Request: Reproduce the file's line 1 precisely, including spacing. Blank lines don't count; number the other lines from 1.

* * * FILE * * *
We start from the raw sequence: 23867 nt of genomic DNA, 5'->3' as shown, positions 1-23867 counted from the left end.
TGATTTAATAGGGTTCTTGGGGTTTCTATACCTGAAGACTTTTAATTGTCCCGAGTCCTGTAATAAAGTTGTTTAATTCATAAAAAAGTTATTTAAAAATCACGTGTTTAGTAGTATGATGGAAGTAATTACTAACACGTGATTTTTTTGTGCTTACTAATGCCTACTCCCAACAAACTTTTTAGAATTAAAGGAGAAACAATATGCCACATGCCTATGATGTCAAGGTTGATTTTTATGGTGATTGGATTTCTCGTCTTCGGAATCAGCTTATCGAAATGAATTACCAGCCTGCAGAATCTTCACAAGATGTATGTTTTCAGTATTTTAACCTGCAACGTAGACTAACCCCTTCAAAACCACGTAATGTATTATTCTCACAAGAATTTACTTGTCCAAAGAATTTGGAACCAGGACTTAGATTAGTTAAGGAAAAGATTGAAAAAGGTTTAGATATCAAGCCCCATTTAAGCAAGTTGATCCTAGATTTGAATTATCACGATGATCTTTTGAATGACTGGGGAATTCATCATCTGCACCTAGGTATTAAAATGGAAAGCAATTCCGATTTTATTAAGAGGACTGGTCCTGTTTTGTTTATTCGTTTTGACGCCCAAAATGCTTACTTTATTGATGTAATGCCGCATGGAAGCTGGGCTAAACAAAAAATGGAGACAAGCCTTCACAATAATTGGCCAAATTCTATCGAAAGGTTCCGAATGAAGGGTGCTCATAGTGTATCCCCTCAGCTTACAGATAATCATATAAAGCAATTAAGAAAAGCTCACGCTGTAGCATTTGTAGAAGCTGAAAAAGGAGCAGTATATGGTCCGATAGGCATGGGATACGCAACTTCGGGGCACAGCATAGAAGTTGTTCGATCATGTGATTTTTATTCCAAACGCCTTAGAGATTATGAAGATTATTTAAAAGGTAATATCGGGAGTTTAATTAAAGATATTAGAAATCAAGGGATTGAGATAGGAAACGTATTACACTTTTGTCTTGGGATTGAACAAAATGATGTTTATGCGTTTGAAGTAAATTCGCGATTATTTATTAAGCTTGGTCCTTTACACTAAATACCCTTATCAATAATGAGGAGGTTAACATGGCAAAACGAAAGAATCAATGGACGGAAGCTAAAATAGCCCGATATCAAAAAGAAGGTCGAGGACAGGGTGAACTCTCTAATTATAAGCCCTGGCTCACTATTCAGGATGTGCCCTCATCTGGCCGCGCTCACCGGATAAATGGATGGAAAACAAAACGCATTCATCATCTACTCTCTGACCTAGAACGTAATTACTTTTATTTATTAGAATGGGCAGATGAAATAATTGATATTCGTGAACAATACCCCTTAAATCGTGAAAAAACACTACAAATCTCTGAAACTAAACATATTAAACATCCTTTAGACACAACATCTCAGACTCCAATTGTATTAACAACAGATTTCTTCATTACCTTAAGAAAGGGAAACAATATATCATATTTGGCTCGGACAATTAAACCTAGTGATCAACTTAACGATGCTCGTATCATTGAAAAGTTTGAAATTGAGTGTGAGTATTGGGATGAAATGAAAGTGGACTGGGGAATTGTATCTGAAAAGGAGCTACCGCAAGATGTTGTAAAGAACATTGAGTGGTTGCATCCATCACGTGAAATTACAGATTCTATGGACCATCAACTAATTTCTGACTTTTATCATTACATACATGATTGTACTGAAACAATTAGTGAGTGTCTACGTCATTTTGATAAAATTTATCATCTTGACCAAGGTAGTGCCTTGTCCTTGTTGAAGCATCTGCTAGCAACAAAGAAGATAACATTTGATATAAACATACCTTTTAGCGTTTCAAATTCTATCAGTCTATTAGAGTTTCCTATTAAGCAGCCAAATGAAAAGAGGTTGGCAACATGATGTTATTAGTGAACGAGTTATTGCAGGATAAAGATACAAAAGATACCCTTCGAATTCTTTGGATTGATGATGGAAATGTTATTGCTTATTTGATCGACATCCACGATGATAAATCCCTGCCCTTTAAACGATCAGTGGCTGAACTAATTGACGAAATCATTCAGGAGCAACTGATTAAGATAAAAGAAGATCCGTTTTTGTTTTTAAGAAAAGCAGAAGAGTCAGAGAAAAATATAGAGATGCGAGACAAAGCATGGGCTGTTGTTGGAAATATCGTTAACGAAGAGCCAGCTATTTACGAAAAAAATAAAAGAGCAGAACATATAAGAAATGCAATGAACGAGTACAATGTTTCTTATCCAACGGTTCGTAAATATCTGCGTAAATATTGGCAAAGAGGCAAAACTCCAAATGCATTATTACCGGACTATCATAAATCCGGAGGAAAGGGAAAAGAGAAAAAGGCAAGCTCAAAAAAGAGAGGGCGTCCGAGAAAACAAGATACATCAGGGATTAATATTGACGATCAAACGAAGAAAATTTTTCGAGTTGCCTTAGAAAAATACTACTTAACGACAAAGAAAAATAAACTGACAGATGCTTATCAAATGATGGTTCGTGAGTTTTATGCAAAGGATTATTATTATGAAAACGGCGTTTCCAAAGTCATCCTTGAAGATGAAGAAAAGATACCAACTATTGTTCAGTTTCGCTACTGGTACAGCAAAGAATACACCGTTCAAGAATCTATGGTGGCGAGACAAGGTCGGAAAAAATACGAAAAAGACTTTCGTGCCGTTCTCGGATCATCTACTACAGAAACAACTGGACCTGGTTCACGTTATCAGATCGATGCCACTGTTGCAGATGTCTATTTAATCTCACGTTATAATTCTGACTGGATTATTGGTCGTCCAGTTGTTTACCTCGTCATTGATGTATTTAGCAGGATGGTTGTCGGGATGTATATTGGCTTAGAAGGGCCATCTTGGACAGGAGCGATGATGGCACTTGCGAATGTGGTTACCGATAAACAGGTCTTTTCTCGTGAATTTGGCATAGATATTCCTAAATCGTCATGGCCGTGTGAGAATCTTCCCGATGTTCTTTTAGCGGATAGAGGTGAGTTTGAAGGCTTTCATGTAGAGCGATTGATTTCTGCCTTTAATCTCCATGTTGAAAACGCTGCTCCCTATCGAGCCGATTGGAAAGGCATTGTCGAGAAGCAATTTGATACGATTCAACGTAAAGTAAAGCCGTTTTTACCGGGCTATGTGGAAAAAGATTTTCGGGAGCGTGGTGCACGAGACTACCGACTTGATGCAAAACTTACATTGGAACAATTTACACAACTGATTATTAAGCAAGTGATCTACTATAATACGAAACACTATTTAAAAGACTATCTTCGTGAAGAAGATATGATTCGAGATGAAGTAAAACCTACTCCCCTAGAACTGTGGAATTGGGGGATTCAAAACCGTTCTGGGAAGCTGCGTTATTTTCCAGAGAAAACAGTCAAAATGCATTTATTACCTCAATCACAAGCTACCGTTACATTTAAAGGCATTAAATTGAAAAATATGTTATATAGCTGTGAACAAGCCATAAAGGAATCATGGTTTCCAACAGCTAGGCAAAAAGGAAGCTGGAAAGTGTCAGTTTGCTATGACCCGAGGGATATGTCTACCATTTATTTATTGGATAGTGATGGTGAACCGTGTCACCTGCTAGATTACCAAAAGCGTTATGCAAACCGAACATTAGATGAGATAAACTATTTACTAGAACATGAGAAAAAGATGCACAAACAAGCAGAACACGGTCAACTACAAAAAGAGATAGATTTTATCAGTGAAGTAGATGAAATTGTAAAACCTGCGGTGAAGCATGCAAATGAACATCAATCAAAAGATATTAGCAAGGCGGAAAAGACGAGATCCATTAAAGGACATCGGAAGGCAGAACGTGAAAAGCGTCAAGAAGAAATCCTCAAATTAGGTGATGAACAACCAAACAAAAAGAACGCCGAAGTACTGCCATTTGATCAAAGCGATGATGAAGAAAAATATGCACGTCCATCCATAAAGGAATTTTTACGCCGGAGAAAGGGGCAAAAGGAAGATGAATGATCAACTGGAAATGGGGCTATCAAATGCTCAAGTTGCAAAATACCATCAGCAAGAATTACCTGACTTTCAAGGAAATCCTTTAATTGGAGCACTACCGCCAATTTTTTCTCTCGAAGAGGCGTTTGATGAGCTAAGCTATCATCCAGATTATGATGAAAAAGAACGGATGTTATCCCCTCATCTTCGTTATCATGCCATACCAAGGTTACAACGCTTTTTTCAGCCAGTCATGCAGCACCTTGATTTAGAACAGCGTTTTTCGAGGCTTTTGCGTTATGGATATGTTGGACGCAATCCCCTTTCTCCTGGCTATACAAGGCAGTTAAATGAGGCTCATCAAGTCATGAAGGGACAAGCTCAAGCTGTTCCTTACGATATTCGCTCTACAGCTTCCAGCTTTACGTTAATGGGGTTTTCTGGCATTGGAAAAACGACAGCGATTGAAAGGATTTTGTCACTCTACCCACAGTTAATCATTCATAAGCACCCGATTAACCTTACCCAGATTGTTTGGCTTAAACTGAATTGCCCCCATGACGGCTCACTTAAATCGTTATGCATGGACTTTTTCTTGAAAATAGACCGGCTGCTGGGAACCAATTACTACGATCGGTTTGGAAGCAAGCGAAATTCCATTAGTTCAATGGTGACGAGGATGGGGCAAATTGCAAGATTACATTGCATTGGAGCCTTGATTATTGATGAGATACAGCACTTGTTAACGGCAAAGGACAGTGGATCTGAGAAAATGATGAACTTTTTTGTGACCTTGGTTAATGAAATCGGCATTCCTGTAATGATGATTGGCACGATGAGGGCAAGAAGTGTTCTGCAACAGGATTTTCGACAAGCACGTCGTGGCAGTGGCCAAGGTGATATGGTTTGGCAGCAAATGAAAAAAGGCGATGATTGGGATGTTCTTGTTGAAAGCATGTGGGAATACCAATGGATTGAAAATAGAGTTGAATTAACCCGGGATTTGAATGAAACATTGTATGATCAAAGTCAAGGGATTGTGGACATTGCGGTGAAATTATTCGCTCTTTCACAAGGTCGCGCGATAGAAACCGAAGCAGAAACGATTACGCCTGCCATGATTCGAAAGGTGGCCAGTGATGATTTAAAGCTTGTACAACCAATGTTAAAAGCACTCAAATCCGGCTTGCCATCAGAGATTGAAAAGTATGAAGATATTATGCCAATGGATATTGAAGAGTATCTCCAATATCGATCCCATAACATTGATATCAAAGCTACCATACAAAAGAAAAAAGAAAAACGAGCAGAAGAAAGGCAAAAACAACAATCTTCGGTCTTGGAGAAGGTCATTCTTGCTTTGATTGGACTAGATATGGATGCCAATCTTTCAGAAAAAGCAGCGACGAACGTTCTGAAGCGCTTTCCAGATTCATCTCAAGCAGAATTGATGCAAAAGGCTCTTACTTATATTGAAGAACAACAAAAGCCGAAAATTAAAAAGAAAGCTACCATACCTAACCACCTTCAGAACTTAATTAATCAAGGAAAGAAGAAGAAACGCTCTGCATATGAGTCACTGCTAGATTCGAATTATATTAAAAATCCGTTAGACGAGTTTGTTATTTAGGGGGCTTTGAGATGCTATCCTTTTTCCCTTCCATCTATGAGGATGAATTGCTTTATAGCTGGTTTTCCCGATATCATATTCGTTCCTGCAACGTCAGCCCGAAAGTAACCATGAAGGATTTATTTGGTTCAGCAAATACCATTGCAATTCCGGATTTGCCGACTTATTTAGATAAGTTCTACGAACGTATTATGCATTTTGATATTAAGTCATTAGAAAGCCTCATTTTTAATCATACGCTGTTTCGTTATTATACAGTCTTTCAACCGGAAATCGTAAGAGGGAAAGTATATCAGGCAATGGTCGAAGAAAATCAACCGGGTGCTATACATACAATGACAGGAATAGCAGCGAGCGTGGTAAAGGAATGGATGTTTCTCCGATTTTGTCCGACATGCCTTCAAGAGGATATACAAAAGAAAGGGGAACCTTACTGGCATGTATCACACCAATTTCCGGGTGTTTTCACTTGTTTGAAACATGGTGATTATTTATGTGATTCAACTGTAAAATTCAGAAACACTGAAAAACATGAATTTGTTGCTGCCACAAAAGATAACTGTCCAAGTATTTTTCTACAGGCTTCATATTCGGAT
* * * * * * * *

We start from the raw sequence: 23867 nt of genomic DNA, 5'->3' as shown, positions 1-23867 counted from the left end.